Movie Review: Exodus: Gods and Kings

I reviewed Noah last spring with a follow-up post on the finer points of the film’s theology. I thought that film was pretty good, but you had to be willing to think deeply about its message and not just watch it casually. I finally got around to watching Exodus: Gods and Kings, and I’m sorry to say that it lacks both the quality and the depth of Noah.

Exodus is another epic Biblical film starring Christian Bale as Moses, which could have been very good, bu the execution was poor throughout. The first half hour was actually pretty good, but had nothing to do with the Biblical story of Moses. It shows Moses as a general in Pharaoh’s army, fighting the Hittites and generally being a better leader than his adoptive cousin, Ramesses. It’s a nice sequence, but the Biblical Moses probably wasn’t that smart, nor that good of a public speaker, and his intelligence had very little bearing on the rest of the movie, ultimately proving ineffective, after which God’s intervention begins.

Another point that never seems to come up in any adaptation: Moses almost certainly knew he was a Hebrew from his youth. I think it would be interesting to see his story told from that angle, but Ridley Scott chose not to do it.

From there the movie goes into a poor attempt at making the Biblical story more interesting, mainly by playing fast and loose with it. Moses is exiled by Ramesses because his Hebrew heritage is discovered, more so than because of his murder of an Egyptian guard. Later, when God calls him back to Egypt, he leaves his wife and son behind at Mount Sinai instead of taking them with them. He doesn’t use a staff to call down the plagues; rather, he is told by God to sit back and watch Him do everything. And even if you don’t mind playing fast and loose with the story, the screenplay was not all that good and dragged a lot.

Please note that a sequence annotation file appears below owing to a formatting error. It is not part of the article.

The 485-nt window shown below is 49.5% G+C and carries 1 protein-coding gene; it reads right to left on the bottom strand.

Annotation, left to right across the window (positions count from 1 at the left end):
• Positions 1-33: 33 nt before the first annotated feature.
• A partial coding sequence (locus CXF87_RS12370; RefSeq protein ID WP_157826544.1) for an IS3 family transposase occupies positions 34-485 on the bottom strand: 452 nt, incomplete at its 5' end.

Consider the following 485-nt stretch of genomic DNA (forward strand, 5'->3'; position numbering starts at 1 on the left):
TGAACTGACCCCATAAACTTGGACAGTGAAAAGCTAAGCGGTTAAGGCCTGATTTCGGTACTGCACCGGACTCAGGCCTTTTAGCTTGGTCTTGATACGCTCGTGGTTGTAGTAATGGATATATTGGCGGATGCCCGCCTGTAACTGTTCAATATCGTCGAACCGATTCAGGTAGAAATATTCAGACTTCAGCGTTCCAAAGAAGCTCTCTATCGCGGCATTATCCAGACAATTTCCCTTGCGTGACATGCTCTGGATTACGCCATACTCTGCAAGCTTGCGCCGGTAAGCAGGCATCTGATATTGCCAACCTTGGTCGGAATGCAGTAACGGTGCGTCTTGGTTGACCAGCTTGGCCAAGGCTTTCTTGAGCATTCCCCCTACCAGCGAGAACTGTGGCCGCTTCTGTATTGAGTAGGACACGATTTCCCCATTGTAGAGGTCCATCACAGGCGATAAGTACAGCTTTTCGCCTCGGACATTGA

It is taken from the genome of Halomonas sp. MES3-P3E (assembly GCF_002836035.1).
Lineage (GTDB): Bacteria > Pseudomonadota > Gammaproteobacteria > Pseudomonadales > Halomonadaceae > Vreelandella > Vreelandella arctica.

The movie’s real redeeming part was the Red Sea sequence. I thought that was both visually and narratively very well done. Instead of the Red Sea parting instantly into walls of water, a storm and a strong current cause the water to flow away overnight. This is the only time I’ve seen Exodus 14:21 depicted in an adaptation: “Then Moses stretched out his hand over the sea, and all that night the Lord drove the sea back with a strong east wind and turned it into dry land. The waters were divided” (NIV). This sequence was really enjoyable, but sadly not enough to salvage the rest of the film.

My rating: 2.5 out of 5.

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About Alex R. Howe

I'm a full-time astrophysicist and a part-time science fiction writer.
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